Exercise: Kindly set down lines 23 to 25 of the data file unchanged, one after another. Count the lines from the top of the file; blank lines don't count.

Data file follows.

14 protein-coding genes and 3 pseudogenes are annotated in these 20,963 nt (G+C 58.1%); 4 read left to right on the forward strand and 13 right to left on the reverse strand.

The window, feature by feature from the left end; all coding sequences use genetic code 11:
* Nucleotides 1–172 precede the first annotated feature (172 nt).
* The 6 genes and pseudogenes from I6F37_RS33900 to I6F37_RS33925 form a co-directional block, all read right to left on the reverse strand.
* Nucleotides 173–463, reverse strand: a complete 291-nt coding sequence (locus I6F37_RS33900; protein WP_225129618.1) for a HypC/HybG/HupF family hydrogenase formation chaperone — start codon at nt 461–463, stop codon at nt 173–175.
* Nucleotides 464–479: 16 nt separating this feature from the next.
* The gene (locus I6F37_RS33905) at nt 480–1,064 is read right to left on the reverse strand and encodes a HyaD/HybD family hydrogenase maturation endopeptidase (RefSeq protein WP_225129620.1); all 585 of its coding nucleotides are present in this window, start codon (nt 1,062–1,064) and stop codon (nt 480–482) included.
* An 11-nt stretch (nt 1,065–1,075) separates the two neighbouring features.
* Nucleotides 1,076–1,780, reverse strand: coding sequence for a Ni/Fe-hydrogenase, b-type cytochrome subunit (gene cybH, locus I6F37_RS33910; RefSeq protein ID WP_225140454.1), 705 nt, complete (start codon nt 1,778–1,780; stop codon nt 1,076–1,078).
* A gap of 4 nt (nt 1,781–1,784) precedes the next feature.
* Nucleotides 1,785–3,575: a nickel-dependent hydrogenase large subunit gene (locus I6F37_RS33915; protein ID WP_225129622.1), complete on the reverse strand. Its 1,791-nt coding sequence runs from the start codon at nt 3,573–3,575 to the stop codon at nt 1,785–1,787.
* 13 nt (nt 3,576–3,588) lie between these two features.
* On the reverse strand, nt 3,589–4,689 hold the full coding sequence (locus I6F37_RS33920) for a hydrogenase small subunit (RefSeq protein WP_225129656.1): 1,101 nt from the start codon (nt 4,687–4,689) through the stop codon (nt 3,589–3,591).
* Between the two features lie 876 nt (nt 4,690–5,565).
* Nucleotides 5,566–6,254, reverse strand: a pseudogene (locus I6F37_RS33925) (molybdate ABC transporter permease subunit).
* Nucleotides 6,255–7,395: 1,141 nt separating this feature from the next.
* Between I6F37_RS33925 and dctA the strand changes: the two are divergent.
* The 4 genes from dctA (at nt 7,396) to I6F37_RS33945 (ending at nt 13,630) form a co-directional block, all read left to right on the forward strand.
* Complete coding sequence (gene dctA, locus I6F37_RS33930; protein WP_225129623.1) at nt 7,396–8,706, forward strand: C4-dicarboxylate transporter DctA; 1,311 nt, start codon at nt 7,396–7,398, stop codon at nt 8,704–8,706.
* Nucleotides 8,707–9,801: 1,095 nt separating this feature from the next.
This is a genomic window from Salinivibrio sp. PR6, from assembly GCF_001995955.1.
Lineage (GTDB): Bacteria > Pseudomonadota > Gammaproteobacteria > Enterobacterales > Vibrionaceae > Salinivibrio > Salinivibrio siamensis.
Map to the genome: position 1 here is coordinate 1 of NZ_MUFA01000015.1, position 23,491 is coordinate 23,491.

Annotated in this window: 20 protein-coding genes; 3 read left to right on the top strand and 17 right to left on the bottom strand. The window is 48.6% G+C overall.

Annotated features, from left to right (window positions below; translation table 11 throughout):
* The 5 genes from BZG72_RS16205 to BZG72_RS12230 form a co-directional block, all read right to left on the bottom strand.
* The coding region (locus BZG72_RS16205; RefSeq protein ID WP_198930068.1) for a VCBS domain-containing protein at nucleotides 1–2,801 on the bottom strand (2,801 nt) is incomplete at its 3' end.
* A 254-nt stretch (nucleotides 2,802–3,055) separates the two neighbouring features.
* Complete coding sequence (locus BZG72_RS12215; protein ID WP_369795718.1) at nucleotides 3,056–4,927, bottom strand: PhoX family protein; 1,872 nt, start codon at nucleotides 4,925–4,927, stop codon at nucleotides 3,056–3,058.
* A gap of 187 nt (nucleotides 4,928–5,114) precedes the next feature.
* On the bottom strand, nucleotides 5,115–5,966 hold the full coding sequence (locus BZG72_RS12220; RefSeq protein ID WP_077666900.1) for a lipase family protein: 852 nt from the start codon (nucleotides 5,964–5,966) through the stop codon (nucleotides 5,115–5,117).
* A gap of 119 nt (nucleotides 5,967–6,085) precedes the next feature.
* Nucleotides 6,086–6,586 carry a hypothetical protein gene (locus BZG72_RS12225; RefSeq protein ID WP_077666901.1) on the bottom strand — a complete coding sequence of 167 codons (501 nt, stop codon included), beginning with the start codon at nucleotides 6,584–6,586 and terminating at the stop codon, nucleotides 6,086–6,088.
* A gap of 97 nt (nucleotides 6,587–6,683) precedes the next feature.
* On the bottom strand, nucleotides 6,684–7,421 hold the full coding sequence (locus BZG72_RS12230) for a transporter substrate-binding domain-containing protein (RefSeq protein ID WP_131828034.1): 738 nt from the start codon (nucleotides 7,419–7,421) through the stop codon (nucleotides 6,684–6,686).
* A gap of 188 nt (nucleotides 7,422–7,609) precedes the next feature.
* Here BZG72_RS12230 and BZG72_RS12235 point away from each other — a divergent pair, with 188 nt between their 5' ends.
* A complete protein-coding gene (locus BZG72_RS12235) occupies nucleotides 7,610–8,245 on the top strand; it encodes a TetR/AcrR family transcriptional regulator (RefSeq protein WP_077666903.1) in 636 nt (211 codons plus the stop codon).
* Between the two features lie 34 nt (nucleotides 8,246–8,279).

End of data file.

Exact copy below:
Map to the genome: position 1 here is coordinate 1 of NZ_MUFA01000015.1, position 23,491 is coordinate 23,491.

Annotated in this window: 20 protein-coding genes; 3 read left to right on the top strand and 17 right to left on the bottom strand. The window is 48.6% G+C overall.

Annotated features, from left to right (window positions below; translation table 11 throughout):